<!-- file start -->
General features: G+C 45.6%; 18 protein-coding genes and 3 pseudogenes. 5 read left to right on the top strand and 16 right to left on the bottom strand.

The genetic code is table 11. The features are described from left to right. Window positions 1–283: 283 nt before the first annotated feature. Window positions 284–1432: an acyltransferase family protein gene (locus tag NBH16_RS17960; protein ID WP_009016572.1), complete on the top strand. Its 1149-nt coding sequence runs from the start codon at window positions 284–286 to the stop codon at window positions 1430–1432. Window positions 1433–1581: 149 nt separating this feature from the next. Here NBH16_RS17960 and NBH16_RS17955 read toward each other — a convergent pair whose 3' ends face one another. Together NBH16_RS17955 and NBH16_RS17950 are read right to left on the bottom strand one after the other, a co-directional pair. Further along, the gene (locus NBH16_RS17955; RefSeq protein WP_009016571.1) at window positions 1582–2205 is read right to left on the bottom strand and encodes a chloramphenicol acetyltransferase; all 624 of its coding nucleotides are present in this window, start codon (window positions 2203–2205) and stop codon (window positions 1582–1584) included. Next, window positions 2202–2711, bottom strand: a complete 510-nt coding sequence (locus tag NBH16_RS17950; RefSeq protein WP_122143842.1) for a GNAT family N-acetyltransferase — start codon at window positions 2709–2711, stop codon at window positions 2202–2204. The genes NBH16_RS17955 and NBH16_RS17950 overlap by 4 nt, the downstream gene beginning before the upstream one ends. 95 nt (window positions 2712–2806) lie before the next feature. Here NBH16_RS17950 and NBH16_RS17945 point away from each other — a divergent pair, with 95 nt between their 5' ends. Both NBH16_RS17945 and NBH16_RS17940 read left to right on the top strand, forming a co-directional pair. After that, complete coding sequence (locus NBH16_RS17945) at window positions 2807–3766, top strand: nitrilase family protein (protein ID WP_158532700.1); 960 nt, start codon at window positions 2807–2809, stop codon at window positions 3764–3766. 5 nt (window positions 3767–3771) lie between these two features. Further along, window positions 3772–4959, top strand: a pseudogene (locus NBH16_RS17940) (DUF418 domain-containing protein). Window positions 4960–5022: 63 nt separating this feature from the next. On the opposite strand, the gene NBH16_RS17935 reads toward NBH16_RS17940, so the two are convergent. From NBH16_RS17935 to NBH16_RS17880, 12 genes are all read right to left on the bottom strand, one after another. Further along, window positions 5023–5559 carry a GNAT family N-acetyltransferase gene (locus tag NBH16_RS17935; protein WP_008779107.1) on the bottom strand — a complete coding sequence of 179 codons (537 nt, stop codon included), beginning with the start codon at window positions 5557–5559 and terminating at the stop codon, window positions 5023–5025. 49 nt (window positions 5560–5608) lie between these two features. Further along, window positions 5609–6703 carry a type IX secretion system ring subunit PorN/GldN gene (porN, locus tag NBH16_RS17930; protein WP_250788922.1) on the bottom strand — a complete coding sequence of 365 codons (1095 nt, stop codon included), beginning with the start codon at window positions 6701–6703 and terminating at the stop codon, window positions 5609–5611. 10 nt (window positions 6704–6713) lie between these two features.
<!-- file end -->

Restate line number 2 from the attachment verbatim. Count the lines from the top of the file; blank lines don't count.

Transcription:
The genetic code is table 11. The features are described from left to right. Window positions 1–283: 283 nt before the first annotated feature. Window positions 284–1432: an acyltransferase family protein gene (locus tag NBH16_RS17960; protein ID WP_009016572.1), complete on the top strand. Its 1149-nt coding sequence runs from the start codon at window positions 284–286 to the stop codon at window positions 1430–1432. Window positions 1433–1581: 149 nt separating this feature from the next. Here NBH16_RS17960 and NBH16_RS17955 read toward each other — a convergent pair whose 3' ends face one another. Together NBH16_RS17955 and NBH16_RS17950 are read right to left on the bottom strand one after the other, a co-directional pair. Further along, the gene (locus NBH16_RS17955; RefSeq protein WP_009016571.1) at window positions 1582–2205 is read right to left on the bottom strand and encodes a chloramphenicol acetyltransferase; all 624 of its coding nucleotides are present in this window, start codon (window positions 2203–2205) and stop codon (window positions 1582–1584) included. Next, window positions 2202–2711, bottom strand: a complete 510-nt coding sequence (locus tag NBH16_RS17950; RefSeq protein WP_122143842.1) for a GNAT family N-acetyltransferase — start codon at window positions 2709–2711, stop codon at window positions 2202–2204. The genes NBH16_RS17955 and NBH16_RS17950 overlap by 4 nt, the downstream gene beginning before the upstream one ends. 95 nt (window positions 2712–2806) lie before the next feature. Here NBH16_RS17950 and NBH16_RS17945 point away from each other — a divergent pair, with 95 nt between their 5' ends. Both NBH16_RS17945 and NBH16_RS17940 read left to right on the top strand, forming a co-directional pair. After that, complete coding sequence (locus NBH16_RS17945) at window positions 2807–3766, top strand: nitrilase family protein (protein ID WP_158532700.1); 960 nt, start codon at window positions 2807–2809, stop codon at window positions 3764–3766. 5 nt (window positions 3767–3771) lie between these two features. Further along, window positions 3772–4959, top strand: a pseudogene (locus NBH16_RS17940) (DUF418 domain-containing protein). Window positions 4960–5022: 63 nt separating this feature from the next. On the opposite strand, the gene NBH16_RS17935 reads toward NBH16_RS17940, so the two are convergent. From NBH16_RS17935 to NBH16_RS17880, 12 genes are all read right to left on the bottom strand, one after another. Further along, window positions 5023–5559 carry a GNAT family N-acetyltransferase gene (locus tag NBH16_RS17935; protein WP_008779107.1) on the bottom strand — a complete coding sequence of 179 codons (537 nt, stop codon included), beginning with the start codon at window positions 5557–5559 and terminating at the stop codon, window positions 5023–5025. 49 nt (window positions 5560–5608) lie between these two features. Further along, window positions 5609–6703 carry a type IX secretion system ring subunit PorN/GldN gene (porN, locus tag NBH16_RS17930; protein WP_250788922.1) on the bottom strand — a complete coding sequence of 365 codons (1095 nt, stop codon included), beginning with the start codon at window positions 6701–6703 and terminating at the stop codon, window positions 5609–5611. 10 nt (window positions 6704–6713) lie between these two features.